Evaluating the Importance of World Baseball Classic

Timothy RappFeatured ColumnistFebruary 28, 2013

PHOENIX, AZ - FEBRUARY 23:  Ryan Braun #8 of the Milwaukee Brewers rounds third base after hitting a solo home run against the Oakland Athletics in the first inning during the spring training game at Maryvale Baseball Park on February 23, 2013 in Phoenix, Arizona.  (Photo by Jennifer Stewart/Getty Images)
Jennifer Stewart/Getty Images

In all honesty, the World Baseball Classic has very little relevance in the United States. After all, we have Major League Baseball, the premier league in the sport. 

But that doesn't mean the tournament is irrelevant. Far from it, in fact. Around the world, this young tournament is an important global event. 

Consider Japan, a team that has won the first two tournaments and won't have a single MLB player on its roster this year. It's a point of national pride to win at the WBC.

What about a team like Cuba, which won't have any of its Major League players on the roster since guys like Aroldis Chapman and Yoenis Cespedes had to defect to play in the MLB. Imagine the pride for Cuba if the team can win this tournament without its best players.

And we know how important baseball is in Asia and the Caribbean, so countries such as China, Chinese Tapei, South Korea, Puerto Rico and the Dominican Republic all take this tournament very seriously.

But what about those countries you might not expect to be in a tournament such as this?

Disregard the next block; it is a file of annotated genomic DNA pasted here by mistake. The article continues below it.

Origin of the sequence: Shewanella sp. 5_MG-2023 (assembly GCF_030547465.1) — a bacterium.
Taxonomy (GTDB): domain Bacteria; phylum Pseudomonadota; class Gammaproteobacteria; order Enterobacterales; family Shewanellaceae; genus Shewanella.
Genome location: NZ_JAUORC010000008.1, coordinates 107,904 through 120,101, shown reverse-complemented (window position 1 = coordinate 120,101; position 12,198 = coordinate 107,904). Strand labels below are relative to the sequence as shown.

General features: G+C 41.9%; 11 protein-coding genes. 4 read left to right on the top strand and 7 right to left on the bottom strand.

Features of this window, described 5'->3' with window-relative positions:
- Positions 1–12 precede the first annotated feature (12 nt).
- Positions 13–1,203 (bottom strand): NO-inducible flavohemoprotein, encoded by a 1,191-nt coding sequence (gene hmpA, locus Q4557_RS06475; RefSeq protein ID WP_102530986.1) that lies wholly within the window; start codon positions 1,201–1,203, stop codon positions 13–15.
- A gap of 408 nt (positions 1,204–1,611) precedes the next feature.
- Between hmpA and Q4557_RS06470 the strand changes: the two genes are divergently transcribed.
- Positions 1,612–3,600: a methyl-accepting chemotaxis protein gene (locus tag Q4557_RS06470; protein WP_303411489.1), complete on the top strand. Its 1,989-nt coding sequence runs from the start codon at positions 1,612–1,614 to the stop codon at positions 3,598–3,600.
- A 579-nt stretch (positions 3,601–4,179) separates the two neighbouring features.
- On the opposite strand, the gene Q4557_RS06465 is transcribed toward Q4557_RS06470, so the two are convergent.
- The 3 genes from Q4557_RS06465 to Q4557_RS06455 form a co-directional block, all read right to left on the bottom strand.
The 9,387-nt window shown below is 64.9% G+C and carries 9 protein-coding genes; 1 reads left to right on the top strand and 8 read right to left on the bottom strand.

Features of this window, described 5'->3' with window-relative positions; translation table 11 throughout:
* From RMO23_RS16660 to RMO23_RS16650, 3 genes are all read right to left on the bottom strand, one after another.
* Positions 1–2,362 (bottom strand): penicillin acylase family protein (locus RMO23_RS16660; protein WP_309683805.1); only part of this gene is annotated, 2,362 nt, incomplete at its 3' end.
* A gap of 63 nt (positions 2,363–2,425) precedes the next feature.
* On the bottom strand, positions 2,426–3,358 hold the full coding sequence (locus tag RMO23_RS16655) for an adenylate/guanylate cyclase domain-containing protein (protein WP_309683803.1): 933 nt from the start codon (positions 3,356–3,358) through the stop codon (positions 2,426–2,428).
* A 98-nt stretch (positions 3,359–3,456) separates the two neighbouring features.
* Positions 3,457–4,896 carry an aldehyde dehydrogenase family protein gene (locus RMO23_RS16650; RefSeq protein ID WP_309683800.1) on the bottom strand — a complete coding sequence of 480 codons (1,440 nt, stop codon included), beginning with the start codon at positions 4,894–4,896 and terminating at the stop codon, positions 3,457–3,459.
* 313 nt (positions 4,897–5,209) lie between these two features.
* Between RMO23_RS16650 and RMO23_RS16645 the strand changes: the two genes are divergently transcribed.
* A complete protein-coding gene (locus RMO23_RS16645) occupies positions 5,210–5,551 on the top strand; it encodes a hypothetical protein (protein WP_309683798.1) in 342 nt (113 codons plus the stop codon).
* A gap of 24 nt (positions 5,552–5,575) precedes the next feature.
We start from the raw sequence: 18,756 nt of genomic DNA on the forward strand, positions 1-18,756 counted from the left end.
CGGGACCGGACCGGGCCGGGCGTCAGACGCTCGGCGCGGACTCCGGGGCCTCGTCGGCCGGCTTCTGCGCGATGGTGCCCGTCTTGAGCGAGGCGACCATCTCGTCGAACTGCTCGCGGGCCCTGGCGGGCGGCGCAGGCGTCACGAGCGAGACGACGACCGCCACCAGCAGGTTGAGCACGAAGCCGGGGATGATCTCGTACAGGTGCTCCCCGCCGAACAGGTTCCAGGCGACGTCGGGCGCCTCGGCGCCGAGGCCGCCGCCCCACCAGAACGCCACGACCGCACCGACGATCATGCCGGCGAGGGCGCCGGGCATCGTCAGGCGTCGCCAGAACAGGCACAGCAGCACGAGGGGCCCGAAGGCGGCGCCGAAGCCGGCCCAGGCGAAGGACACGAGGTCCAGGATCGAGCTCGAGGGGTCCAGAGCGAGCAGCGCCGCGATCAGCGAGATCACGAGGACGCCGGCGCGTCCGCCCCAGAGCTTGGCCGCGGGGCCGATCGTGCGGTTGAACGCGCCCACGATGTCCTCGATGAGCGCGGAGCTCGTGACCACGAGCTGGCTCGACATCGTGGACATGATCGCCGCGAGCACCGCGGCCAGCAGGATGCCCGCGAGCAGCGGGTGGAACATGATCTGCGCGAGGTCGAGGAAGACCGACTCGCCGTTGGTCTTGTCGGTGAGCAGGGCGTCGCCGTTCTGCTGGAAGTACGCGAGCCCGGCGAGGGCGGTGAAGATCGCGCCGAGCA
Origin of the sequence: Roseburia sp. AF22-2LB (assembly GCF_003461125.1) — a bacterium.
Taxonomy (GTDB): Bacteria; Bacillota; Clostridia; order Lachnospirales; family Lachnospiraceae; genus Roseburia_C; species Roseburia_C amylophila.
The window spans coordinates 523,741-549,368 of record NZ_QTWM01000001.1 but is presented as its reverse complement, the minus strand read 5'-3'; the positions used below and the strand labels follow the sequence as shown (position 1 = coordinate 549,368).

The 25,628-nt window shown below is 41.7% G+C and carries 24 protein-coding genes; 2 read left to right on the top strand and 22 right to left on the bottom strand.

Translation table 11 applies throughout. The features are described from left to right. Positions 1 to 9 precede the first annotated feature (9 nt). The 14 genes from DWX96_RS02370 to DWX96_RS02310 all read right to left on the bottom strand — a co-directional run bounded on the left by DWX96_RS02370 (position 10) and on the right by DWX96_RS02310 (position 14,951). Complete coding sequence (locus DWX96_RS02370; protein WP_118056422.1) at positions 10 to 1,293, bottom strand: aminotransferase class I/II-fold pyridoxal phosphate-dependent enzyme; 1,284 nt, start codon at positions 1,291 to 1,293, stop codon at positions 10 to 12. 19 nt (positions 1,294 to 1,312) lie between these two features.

In countries such as the Netherlands, Spain, Italy, Brazil and Australia—where other sports like soccer, basketball or rugby reign supreme—the chance to spread the game of baseball to a new audience is a huge opportunity.

If baseball can establish firmer footholds in Europe and South America through the WBC, the tournament will be a huge success.

In general, the WBC is another chance for baseball to to establish a stronger hold in countries where it might not be the primary sport. In Canada, it's the chance to establish a bigger market where hockey is god. In Mexico, it's a chance to gain some ground on soccer.

That impact cannot be overstated. 

Baseball was voted out of the 2012 Olympics and won't be present in the 2016 Games either, so the WBC becomes all the more important as the global ambassador to the sport.

Baseball and softball will bid to be reinstated in the 2020 Games along with six other sports, but with all of the outrage after wrestling was dropped from those same games, it's unlikely we'll see baseball return anytime soon. 

In the United States, we may never understand the full relevance of the WBC. Sure, players like Ryan Braun, Giancarlo Stanton, Mark Teixeira, Jimmy Rollins, David Wright, Joe Mauer, R.A. Dickey and Gio Gonzalez are playing, but consider all of the stars who won't participate.

MLB fans are simply hoping their favorite players don't get hurt before the regular season. This may be an international tournament, but it's essentially an advanced spring training for Team USA. 

But for the game we love to grow and expand globally, events like the WBC must thrive. 


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